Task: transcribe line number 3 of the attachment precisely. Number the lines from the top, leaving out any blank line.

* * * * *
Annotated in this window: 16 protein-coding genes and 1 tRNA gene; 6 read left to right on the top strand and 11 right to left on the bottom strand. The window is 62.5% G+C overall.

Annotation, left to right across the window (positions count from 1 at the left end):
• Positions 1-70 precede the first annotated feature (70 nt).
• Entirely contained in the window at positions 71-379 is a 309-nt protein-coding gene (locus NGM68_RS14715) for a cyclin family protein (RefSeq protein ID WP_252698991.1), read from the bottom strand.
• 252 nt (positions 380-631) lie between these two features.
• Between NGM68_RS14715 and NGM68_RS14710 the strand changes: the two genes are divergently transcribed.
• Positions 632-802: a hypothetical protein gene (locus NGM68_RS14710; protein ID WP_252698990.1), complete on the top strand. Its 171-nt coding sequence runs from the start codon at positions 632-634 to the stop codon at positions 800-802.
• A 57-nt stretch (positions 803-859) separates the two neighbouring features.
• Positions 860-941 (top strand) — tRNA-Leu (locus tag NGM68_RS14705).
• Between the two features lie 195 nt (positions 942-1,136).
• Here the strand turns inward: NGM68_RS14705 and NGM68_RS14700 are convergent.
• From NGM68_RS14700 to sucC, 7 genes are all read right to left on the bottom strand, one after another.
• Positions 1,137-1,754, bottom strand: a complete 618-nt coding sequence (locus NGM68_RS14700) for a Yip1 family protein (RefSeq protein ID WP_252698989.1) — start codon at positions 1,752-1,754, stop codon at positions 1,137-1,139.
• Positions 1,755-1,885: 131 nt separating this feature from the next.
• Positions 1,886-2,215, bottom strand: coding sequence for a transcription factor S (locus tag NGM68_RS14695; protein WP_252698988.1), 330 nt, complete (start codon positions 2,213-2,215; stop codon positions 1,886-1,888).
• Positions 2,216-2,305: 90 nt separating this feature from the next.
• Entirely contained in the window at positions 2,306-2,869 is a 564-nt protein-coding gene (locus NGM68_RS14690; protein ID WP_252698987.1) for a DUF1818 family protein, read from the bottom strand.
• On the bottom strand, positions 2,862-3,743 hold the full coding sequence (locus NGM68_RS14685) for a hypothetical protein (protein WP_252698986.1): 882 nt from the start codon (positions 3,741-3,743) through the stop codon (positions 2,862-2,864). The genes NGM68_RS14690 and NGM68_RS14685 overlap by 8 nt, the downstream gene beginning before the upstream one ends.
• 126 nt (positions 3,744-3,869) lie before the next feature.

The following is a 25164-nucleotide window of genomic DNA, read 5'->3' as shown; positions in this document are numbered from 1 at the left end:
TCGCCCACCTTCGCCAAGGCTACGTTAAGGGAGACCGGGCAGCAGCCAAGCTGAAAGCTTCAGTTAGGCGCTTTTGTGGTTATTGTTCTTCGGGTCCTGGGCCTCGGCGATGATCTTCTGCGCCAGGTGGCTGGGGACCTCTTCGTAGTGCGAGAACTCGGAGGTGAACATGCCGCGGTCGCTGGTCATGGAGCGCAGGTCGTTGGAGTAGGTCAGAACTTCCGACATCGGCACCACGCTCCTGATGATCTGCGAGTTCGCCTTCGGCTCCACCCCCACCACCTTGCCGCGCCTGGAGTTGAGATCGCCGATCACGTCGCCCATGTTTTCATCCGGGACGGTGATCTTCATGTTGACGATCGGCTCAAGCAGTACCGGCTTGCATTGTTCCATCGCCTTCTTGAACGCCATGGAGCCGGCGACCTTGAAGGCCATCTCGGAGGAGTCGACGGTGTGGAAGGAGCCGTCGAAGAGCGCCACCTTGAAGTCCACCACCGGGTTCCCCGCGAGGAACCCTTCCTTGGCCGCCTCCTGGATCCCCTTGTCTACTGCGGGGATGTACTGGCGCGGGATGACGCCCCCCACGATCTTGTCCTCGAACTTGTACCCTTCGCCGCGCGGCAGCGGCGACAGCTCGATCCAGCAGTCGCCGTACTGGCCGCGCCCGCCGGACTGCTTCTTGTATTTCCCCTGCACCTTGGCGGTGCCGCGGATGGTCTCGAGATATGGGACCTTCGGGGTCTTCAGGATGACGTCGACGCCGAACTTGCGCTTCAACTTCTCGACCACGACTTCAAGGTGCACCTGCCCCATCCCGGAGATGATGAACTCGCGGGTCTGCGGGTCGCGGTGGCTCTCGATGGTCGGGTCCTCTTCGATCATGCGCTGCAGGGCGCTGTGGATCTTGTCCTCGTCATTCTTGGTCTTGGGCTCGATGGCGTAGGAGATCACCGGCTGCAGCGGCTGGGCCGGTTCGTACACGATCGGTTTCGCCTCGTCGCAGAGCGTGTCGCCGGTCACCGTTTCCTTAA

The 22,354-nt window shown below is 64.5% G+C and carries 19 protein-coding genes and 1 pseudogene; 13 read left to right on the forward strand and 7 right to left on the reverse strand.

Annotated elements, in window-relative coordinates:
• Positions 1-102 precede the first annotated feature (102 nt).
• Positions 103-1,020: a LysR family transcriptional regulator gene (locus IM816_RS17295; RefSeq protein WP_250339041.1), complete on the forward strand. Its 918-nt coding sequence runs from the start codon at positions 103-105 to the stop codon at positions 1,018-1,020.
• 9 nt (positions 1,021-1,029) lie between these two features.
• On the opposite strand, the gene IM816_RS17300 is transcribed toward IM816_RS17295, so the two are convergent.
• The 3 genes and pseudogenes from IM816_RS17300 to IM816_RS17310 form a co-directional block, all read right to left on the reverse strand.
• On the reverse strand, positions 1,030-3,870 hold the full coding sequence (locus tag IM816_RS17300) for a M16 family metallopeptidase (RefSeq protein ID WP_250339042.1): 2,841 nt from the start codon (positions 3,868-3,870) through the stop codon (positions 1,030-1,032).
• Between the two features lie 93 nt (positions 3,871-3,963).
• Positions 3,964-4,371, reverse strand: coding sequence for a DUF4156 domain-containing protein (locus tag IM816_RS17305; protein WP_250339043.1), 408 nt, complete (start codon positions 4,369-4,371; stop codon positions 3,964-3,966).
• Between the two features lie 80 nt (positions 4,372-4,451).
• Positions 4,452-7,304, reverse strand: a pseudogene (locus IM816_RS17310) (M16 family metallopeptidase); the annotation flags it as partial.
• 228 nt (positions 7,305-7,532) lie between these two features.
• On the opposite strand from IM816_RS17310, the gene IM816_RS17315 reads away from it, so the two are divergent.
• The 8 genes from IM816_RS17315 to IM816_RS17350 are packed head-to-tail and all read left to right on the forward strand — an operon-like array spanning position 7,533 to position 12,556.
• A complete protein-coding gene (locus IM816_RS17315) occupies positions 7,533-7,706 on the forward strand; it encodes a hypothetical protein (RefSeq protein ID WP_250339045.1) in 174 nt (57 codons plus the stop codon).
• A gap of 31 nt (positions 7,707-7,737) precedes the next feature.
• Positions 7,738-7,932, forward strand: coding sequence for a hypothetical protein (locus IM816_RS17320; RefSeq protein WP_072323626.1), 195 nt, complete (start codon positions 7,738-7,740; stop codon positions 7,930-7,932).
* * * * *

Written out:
• Positions 1-70 precede the first annotated feature (70 nt).